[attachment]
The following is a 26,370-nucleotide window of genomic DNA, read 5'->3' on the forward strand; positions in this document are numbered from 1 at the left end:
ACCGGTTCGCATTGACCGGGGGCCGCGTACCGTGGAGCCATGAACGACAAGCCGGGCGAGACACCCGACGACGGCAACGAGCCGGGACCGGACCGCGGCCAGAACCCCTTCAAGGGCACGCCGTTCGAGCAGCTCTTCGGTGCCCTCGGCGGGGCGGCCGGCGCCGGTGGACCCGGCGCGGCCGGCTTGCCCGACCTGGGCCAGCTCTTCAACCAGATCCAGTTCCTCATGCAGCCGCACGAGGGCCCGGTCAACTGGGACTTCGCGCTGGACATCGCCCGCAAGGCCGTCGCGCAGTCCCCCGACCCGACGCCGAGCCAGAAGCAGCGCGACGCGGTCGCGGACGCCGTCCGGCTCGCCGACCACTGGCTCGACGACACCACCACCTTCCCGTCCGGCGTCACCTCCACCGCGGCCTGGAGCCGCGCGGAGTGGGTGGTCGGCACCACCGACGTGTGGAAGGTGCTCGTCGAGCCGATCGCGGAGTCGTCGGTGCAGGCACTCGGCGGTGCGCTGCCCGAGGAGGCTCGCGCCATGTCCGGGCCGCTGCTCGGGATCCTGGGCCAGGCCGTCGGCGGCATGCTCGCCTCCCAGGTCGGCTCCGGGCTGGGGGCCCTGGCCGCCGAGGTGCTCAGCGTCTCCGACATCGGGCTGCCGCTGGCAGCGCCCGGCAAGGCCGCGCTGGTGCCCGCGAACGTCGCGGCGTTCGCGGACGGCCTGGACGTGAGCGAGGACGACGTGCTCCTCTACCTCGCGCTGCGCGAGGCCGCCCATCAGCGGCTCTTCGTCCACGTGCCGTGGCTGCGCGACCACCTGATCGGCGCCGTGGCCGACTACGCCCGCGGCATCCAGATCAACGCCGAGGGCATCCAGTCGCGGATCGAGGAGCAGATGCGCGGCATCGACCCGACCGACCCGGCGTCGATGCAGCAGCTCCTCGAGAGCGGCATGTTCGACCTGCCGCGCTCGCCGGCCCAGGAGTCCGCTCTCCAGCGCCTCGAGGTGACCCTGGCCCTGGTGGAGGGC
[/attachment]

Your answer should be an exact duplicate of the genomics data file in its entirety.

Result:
The following is a 26,370-nucleotide window of genomic DNA, read 5'->3' on the forward strand; positions in this document are numbered from 1 at the left end:
ACCGGTTCGCATTGACCGGGGGCCGCGTACCGTGGAGCCATGAACGACAAGCCGGGCGAGACACCCGACGACGGCAACGAGCCGGGACCGGACCGCGGCCAGAACCCCTTCAAGGGCACGCCGTTCGAGCAGCTCTTCGGTGCCCTCGGCGGGGCGGCCGGCGCCGGTGGACCCGGCGCGGCCGGCTTGCCCGACCTGGGCCAGCTCTTCAACCAGATCCAGTTCCTCATGCAGCCGCACGAGGGCCCGGTCAACTGGGACTTCGCGCTGGACATCGCCCGCAAGGCCGTCGCGCAGTCCCCCGACCCGACGCCGAGCCAGAAGCAGCGCGACGCGGTCGCGGACGCCGTCCGGCTCGCCGACCACTGGCTCGACGACACCACCACCTTCCCGTCCGGCGTCACCTCCACCGCGGCCTGGAGCCGCGCGGAGTGGGTGGTCGGCACCACCGACGTGTGGAAGGTGCTCGTCGAGCCGATCGCGGAGTCGTCGGTGCAGGCACTCGGCGGTGCGCTGCCCGAGGAGGCTCGCGCCATGTCCGGGCCGCTGCTCGGGATCCTGGGCCAGGCCGTCGGCGGCATGCTCGCCTCCCAGGTCGGCTCCGGGCTGGGGGCCCTGGCCGCCGAGGTGCTCAGCGTCTCCGACATCGGGCTGCCGCTGGCAGCGCCCGGCAAGGCCGCGCTGGTGCCCGCGAACGTCGCGGCGTTCGCGGACGGCCTGGACGTGAGCGAGGACGACGTGCTCCTCTACCTCGCGCTGCGCGAGGCCGCCCATCAGCGGCTCTTCGTCCACGTGCCGTGGCTGCGCGACCACCTGATCGGCGCCGTGGCCGACTACGCCCGCGGCATCCAGATCAACGCCGAGGGCATCCAGTCGCGGATCGAGGAGCAGATGCGCGGCATCGACCCGACCGACCCGGCGTCGATGCAGCAGCTCCTCGAGAGCGGCATGTTCGACCTGCCGCGCTCGCCGGCCCAGGAGTCCGCTCTCCAGCGCCTCGAGGTGACCCTGGCCCTGGTGGAGGGC